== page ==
It will take at least three years for the U.S.-led coalition to reach a turning point against ISIL militants in Iraq and Syria, the general in charge of the combined task force said Thursday.
Lt. Gen. James Terry, the commander of the Combined Joint Task Force – Operation Inherent Resolve, stressed patience when he made the estimate, saying that there has already been “significant progress” in halting ISIL’s advances
“That doesn’t mean we haven’t started turning Daesh in a certain direction,” he said using the Arabic acronym for ISIL while speaking to reporters at the Pentagon. “But I still think we’re, in terms of building some of the capabilities that are required there, probably about three years down the road minimum.”
Terry lauded Iraqi government efforts to engage tribal leaders in the fight, saying that the efforts are “coming around, and we see more and more of it everyday.”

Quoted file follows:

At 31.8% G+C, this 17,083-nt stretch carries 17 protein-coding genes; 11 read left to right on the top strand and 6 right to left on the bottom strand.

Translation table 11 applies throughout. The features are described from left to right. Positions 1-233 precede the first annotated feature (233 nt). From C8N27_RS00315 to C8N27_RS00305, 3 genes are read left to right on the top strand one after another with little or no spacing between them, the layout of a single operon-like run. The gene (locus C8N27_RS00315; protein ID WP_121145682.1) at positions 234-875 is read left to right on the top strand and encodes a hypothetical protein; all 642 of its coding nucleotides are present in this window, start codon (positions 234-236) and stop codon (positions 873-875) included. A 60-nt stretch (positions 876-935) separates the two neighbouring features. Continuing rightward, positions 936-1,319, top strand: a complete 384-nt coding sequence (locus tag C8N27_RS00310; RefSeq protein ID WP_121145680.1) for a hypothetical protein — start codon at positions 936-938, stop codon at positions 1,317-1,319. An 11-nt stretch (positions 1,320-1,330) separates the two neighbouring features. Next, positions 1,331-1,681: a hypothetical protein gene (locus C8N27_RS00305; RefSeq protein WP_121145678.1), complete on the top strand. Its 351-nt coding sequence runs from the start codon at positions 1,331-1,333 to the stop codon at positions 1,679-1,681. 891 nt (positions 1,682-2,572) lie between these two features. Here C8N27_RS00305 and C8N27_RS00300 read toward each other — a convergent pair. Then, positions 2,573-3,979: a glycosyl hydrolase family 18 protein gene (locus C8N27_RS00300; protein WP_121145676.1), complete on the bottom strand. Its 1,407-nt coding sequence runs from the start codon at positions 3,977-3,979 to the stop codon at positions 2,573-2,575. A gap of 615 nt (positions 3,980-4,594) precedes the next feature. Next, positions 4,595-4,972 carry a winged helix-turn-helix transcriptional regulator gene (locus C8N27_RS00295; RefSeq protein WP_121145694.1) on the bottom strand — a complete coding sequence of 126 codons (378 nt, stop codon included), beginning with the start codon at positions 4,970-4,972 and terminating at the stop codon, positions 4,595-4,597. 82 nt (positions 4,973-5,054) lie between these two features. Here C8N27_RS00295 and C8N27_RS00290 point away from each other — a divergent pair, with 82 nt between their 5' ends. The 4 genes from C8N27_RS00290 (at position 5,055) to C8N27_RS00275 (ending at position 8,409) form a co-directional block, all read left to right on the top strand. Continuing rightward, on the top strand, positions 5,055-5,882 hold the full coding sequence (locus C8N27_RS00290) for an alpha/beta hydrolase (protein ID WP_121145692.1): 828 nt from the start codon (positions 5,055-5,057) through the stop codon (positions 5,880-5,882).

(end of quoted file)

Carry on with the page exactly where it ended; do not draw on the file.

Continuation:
“I see the current prime minister at least moving in that direction and we’ll continue to support them and encourage them to bring the rest of those that want to come to the side of the government of Iraq, support them to bring those around,” he said.
Part of the Iraqi government’s efforts have centered around the formation of a national guard, of which 5,000 individuals have started the program, and 250 have been trained and contracted, according to Terry.
“We participate with the Iraqi security forces in training them on how to train, you know, this initial tranche of capability there. That’s important because for this program to be successful, I’ve firmly assessed that it has to be done by the government of Iraq,” he said.